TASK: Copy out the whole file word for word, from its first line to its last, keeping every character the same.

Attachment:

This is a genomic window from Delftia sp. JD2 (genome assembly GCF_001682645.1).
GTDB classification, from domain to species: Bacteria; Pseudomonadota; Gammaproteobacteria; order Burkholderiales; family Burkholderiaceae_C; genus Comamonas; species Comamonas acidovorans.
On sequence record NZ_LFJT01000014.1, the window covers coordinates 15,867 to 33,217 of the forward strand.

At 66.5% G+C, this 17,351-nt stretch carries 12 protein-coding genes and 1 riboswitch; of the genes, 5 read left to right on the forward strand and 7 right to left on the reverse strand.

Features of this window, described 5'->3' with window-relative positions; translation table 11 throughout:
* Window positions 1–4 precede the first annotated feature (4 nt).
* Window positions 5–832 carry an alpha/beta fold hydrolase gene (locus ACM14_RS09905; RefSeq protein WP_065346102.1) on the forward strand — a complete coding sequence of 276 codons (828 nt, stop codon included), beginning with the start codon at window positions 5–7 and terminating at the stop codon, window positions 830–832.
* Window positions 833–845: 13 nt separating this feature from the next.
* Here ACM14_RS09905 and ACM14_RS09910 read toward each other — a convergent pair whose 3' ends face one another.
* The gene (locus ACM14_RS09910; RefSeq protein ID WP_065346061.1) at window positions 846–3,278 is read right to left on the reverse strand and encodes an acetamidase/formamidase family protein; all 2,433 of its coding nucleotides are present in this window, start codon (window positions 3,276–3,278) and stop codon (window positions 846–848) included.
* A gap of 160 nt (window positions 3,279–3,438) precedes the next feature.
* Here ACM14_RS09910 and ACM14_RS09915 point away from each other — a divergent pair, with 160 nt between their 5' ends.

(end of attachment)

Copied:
This is a genomic window from Delftia sp. JD2 (genome assembly GCF_001682645.1).
GTDB classification, from domain to species: Bacteria; Pseudomonadota; Gammaproteobacteria; order Burkholderiales; family Burkholderiaceae_C; genus Comamonas; species Comamonas acidovorans.
On sequence record NZ_LFJT01000014.1, the window covers coordinates 15,867 to 33,217 of the forward strand.

At 66.5% G+C, this 17,351-nt stretch carries 12 protein-coding genes and 1 riboswitch; of the genes, 5 read left to right on the forward strand and 7 right to left on the reverse strand.

Features of this window, described 5'->3' with window-relative positions; translation table 11 throughout:
* Window positions 1–4 precede the first annotated feature (4 nt).
* Window positions 5–832 carry an alpha/beta fold hydrolase gene (locus ACM14_RS09905; RefSeq protein WP_065346102.1) on the forward strand — a complete coding sequence of 276 codons (828 nt, stop codon included), beginning with the start codon at window positions 5–7 and terminating at the stop codon, window positions 830–832.
* Window positions 833–845: 13 nt separating this feature from the next.
* Here ACM14_RS09905 and ACM14_RS09910 read toward each other — a convergent pair whose 3' ends face one another.
* The gene (locus ACM14_RS09910; RefSeq protein ID WP_065346061.1) at window positions 846–3,278 is read right to left on the reverse strand and encodes an acetamidase/formamidase family protein; all 2,433 of its coding nucleotides are present in this window, start codon (window positions 3,276–3,278) and stop codon (window positions 846–848) included.
* A gap of 160 nt (window positions 3,279–3,438) precedes the next feature.
* Here ACM14_RS09910 and ACM14_RS09915 point away from each other — a divergent pair, with 160 nt between their 5' ends.